Synthesised jazz is just as warm,  Synthesizers have not taken soul out of jazz, they just need to be played and coaxed with a warmth of feeling, according to composer, conductor and keyboard whiz Allan Zavod.

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Melbourne Jazzman Allan Zavod talks about playing with the greats

Article by: Caroline Milburn
Featured in The Age Entertainment Guide
November 17, 1989

Home to share his jazz

Melbourne Jazzman Allan Zavod is home to share his jazz, and talks about playing with the greats.

Synthesizers have not taken soul out of jazz, they just need to be played and coaxed with a warmth of feeling, according to composer, conductor and keyboard whiz Allan Zavod.

The Australian musician, who spends half of the year in his home town of Melbourne and the other half in his adopted city of Los Angeles, says music manufactured by the latest computer gadgetry can be as accessible and as vibrant as the acoustic alternative.

"Synthesized jazz just means that a keyboard player has a synthesizer as well. According to how talented they are, they will reach audiences - that's what talent is. It doesn't matter whether you're playing a synthesizer or pots and pans, it's your talent which will really move people."



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Zavod is a classically trained musician who has toured with musical legends Frank Zappa, the Glenn Miller Orchestra, the Woody Herman Orchestra and Jean-Luc Ponty before settling in Los Angeles to pen Hollywood film scores by computer. This weekend he will revert to playing a Steinway grand piano when he accompanies the Australian Pops Orchestra in a medley of Gershwin and Porter tunes at the Concert Hall. But the challenge of creating a dynamic sound from a hi-tech lump of plastic and micro chips means that Zavod chooses to spend much of his composing and performing time on synthesizers.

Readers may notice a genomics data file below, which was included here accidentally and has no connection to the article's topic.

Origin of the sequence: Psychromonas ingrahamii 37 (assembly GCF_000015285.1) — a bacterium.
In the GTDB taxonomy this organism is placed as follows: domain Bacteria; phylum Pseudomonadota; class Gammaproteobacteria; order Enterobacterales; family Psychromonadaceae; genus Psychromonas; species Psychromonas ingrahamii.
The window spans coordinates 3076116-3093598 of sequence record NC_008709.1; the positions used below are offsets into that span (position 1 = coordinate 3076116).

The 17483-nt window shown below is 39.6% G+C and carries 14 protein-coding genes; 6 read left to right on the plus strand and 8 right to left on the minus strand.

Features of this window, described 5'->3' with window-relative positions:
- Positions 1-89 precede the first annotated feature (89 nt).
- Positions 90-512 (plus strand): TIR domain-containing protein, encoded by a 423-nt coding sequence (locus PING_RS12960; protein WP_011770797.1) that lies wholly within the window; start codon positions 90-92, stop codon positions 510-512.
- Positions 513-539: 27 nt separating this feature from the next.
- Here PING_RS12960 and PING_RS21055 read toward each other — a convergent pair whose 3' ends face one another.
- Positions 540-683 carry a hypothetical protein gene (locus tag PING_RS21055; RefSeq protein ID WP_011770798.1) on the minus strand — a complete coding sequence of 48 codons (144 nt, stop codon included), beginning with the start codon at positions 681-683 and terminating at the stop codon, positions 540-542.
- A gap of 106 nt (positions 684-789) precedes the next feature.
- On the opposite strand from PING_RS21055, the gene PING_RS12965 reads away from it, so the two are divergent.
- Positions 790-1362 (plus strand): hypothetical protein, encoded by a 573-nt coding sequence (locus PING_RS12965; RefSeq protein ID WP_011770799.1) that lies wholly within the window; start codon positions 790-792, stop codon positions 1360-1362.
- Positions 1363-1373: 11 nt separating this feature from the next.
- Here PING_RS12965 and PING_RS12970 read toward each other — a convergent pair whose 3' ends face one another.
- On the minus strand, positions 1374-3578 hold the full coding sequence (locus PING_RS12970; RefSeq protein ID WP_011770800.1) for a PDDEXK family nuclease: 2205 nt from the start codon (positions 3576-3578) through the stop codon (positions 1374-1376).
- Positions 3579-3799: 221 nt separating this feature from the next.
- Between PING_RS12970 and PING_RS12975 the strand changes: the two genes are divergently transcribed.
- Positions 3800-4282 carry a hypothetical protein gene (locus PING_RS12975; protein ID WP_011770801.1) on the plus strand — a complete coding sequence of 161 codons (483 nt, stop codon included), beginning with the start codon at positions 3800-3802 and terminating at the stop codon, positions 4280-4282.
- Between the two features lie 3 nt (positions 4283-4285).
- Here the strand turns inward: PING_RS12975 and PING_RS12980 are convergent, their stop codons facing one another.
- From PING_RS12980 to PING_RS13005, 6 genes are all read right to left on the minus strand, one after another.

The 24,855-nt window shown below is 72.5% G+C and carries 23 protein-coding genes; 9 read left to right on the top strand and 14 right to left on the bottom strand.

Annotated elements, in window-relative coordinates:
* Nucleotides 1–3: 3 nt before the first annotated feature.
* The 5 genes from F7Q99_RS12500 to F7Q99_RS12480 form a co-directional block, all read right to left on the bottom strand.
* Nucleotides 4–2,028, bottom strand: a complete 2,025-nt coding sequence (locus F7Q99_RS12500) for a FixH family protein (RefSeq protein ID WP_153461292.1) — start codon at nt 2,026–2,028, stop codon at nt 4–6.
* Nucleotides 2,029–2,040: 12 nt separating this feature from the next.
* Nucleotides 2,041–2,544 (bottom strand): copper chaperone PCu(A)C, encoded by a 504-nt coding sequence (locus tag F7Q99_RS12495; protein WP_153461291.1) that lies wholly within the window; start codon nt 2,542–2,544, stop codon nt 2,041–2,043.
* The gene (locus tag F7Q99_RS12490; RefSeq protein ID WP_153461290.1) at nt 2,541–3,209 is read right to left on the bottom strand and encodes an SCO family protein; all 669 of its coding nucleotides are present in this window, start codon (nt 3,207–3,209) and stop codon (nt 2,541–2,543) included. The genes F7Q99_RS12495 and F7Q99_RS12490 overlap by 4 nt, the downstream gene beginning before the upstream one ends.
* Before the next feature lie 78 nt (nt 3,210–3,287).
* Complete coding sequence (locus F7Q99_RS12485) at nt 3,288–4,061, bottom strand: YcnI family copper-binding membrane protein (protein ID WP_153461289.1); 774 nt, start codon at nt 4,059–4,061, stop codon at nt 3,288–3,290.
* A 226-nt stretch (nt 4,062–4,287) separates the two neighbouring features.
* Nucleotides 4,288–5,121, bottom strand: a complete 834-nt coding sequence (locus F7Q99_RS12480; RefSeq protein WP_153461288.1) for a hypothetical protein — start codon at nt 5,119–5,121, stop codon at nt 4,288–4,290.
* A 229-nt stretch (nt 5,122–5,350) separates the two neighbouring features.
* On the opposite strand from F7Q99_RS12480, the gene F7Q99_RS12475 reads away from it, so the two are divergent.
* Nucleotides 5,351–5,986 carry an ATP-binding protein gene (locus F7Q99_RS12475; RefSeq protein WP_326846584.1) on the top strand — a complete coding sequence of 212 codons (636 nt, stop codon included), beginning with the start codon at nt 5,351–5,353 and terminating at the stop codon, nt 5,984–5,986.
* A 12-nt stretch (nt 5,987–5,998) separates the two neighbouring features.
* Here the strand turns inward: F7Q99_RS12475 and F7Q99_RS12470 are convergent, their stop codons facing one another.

He says music written for computers can reflect the composer's personality if the process of writing involves passion and complexity. "You have to treat a lot of synthesizers acoustically. I try to put in a lot of dynamic and crescendos." He says.

"You should feel the same way about synthesizers as you feel about an orchestra. But synthesized music will never replace the human weight of an orchestra. You can feel the human element in an orchestra which is not there in a machine and never will be."

The story of how young Zavod, fresh out of Melbourne University clutching a classical music degree, ended up playing with some of America's jazz greats, reads like a film script about a boy wonder musician. His journey to LA began in 1969 when he went to hear the US jazz giant Duke Ellington perform in Melbourne. At a musician's union party after the show, a friend introduced the budding music student to the Duke. Zavod lamented that he wanted to go on to study jazz but there were no courses available in Melbourne. Ellington advised him to enroll as a student at the Berklee College of Music in Boston and a 17 year stint living in the US began.